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Should I use HEAT or ICE after an injury??

Should I use ICE or HEAT following an injury?

This is a question I often get asked from patients in the clinic. It seems there is a lot of confusion and possible misinformation out there about this very question. In order to answer this question correctly we need to know a bit more information about the type of injury that has occurred.

The first thing we need to identify is whether the injury is acute e.g. a sprained ankle or chronic e.g. constant lower back pain.

Acute injuries are sudden, sharp, traumatic injuries that occur immediately causing pain. Most often acute injuries result from some sort of impact or trauma such as a fall, sprain, or collision. Acute injuries have common signs and symptoms such as pain, tenderness, redness, skin that is warm to the touch, swelling and inflammation. In this case icing the injury for a period of 15-20 minutes every 2-3 hours over the first 2-3 days is most effective. R.I.C.E is a useful acronym to use in this case. Rest, Ice, Compression, Elevation. Ideally if you have a cold pack or frozen bag of vegetables wrap this in a tea towel and place around the injured area. Do not apply the icepack directly onto the skin as this can cause an ice burn. Studies have shown that ice packs are the best treatment for acute injuries as it helps to reduce pain and control swelling. Physiologically icing the area causes vasoconstriction (narrowing of the blood vessels) and limits internal bleeding at the injury site.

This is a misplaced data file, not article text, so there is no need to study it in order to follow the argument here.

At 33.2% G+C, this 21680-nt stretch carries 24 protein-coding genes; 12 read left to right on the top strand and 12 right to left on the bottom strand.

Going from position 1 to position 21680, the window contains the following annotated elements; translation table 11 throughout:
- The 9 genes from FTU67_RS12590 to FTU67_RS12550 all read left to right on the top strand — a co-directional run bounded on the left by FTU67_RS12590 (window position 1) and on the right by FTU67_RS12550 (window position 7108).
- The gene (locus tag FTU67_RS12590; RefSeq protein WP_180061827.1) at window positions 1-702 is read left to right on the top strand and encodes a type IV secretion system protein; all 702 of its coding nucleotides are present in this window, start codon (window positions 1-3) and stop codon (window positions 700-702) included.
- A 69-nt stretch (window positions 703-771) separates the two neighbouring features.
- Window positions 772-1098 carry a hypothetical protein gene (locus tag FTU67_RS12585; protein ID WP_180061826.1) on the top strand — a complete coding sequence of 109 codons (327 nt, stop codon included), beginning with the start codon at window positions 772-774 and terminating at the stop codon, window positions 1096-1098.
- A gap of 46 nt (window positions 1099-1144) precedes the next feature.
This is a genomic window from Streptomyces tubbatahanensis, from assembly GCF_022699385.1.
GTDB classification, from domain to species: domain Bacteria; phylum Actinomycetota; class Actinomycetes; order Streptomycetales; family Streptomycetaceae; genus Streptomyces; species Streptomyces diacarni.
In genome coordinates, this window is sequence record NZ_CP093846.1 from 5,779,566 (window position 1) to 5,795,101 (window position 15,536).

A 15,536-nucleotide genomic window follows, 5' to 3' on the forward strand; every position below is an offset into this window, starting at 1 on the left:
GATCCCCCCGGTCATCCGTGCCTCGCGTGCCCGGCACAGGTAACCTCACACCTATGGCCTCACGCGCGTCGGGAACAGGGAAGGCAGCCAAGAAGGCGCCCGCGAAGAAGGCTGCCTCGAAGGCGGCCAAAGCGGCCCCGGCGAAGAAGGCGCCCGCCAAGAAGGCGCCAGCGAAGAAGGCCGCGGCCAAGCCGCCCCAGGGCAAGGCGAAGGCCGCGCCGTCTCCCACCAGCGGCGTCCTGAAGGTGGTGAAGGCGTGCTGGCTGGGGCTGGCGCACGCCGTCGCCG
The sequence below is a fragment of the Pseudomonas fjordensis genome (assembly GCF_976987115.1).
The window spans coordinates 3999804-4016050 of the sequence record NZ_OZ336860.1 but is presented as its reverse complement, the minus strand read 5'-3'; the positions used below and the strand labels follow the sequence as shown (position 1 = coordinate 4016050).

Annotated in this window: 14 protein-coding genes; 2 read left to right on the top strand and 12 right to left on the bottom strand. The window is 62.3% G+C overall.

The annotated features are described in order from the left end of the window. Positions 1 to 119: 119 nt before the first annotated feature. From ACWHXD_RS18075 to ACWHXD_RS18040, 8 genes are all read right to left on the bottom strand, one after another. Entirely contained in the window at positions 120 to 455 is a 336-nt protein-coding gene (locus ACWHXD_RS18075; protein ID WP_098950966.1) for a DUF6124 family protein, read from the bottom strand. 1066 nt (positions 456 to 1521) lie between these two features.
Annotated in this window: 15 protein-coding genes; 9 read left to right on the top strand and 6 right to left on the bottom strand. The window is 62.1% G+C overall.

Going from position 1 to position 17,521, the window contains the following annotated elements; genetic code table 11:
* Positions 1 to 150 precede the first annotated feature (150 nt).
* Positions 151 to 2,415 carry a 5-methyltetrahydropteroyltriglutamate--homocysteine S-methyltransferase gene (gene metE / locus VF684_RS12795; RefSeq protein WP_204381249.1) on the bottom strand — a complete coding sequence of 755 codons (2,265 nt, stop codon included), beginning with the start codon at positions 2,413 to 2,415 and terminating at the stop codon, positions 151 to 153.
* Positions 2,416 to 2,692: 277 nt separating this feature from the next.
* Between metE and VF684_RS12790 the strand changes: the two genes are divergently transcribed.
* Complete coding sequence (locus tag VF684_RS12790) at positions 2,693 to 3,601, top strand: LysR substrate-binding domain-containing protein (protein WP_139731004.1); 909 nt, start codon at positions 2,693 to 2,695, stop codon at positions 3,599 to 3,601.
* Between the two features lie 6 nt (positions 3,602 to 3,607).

Heat is generally used for chronic injuries as they generally have no inflammation or swelling. This type of injury can be slow to develop and may cause dull pain or soreness. They are often the result of overuse or repetitive movement patterns, but sometimes develop when an acute injury is not properly treated and has not had a chance to heal within the usual timeframes. For this type of injury heat is better used. Sore, stiff, nagging muscle or joint pain is ideal for the use of heat therapy as heat increases the circulation to the area by allowing vasodilation (widening of blood vessels) making stiff joints and tight muscles more flexible and compliant. Athletes with chronic pain or injuries may use heat therapy before exercise to increase the elasticity of joint connective tissues and to stimulate blood flow. Safely apply heat to the injured area 15 to 20 minutes at a time and use enough layers between your skin and the heating source to prevent burns. Moist heat is best, so you could try using a hot wet towel. Sometimes in the presence of chronic pain, you may have an acute inflammation at the site after a workout or over-activity. In this case, do not use heat, use ice on the site for a few days, as described above.

Some injuries can be serious, therefore try to get your injuries assessed by a physiotherapist as early as possible. This way the best advice and correct treatment can be provided to help you recover as quick as possible.

Blog Post compiled by Alexandra McIntosh –¬†Physiotherapist at Total Physiocare